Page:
Theft by employees is a major issue for firms, with cost estimates at around $200 million each year. The most common form of employee theft is ‘sweethearting’. Sweethearting is when employees give products away for free to preferred customers and is typically done by people operating the cash register in stores.
New research from Michigan State University suggests that better recruitment is the best way to prevent this form of employee theft. The research is one of the first studies to investigate sweethearting in isolation.
The research team investigated over 800 service employees in hotels, restaurants, tanning salons and several other similar service industries. Alarmingly, 67% of participants said they had participated in sweethearting in the last two months. The primary motivation was to receive better tips from their favoured customers or a similar sweetheart deal when they in turn shopped at the customers premises.
“I was surprised by how pervasive this behaviour was across a wide range of service industries,” the researchers say.
“I fully expected to see this behaviour in bars and restaurants, but I was surprised at how prevalent it was in industries like retail, sports, and recreation, and even with insurance claims.”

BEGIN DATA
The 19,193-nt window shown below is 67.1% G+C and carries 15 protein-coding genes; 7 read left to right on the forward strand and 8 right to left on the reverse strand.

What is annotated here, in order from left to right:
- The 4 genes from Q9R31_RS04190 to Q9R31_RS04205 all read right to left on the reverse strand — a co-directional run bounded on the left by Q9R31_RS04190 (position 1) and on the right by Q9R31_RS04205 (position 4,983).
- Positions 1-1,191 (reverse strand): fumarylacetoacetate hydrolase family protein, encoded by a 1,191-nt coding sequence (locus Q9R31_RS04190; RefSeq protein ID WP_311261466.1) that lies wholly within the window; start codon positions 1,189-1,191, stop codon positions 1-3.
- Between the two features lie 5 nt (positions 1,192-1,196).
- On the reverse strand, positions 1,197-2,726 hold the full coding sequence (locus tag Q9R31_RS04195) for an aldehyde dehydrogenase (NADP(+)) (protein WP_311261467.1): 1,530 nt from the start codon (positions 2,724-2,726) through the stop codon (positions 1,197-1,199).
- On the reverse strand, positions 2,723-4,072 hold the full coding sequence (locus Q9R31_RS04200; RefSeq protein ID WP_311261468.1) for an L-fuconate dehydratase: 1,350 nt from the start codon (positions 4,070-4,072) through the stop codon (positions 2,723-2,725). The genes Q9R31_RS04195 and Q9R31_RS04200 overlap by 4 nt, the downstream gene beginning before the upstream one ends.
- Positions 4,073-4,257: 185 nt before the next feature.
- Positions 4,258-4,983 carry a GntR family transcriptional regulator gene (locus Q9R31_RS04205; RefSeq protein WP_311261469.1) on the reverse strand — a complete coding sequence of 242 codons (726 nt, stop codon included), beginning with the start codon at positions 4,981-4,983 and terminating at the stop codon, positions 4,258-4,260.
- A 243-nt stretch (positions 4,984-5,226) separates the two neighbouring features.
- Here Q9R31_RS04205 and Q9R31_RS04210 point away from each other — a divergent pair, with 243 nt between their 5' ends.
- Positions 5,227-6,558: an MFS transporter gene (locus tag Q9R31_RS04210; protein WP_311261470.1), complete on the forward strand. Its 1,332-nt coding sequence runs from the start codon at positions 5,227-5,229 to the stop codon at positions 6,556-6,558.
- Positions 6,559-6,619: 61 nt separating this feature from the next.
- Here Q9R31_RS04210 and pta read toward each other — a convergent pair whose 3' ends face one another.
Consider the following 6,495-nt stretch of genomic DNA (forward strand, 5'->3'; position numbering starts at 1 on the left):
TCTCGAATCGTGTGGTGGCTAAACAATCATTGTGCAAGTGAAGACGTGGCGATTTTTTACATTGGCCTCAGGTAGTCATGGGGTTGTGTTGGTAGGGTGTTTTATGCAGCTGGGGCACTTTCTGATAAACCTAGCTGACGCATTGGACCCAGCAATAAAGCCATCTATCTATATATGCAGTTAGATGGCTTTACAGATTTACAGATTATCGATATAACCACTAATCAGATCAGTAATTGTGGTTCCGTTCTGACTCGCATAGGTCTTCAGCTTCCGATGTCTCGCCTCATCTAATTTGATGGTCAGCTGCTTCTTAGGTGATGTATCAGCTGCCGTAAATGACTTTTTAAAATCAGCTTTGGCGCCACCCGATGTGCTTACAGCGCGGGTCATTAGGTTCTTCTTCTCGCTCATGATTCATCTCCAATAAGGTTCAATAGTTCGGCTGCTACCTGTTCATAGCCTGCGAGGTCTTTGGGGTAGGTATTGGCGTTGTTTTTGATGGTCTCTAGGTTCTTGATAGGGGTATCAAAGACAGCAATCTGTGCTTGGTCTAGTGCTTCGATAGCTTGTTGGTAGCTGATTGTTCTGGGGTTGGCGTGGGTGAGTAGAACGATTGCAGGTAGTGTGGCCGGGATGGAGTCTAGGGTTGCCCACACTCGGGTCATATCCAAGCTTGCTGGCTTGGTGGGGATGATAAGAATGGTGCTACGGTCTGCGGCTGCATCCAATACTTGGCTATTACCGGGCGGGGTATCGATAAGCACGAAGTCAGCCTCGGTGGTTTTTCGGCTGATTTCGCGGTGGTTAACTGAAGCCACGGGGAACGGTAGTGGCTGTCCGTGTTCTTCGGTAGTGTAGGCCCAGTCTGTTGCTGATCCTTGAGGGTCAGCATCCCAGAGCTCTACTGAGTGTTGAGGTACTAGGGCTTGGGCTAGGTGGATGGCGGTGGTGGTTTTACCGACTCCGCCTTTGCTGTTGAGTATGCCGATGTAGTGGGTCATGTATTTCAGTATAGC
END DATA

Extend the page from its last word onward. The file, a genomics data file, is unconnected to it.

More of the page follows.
The research team suggest that the best means of preventing such employee theft is by employing better screening during recruitment.
“Our results show that by adding a few screening questions that focus on the potential employee’s risk-taking, ethics, and need for social acceptance, employers could identify ‘bad apples’ up front and simply avoid hiring them,” they say. “In the long run, this approach would address the issue.”
In the short-term education is the key tactic. Employers need to educate staff on the ramifications of sweethearting, both for the employee and the employer. In many cases, something as simple as reminding employees that such behaviour is un-ethical can often go a long way towards curbing sweethearting.
With the issue costing organizations hundreds of billions each year, sweethearting is something that can no longer be brushed under the carpet. Hopefully this research will make employers more aware of the size of the problem, and provide some help in tackling it.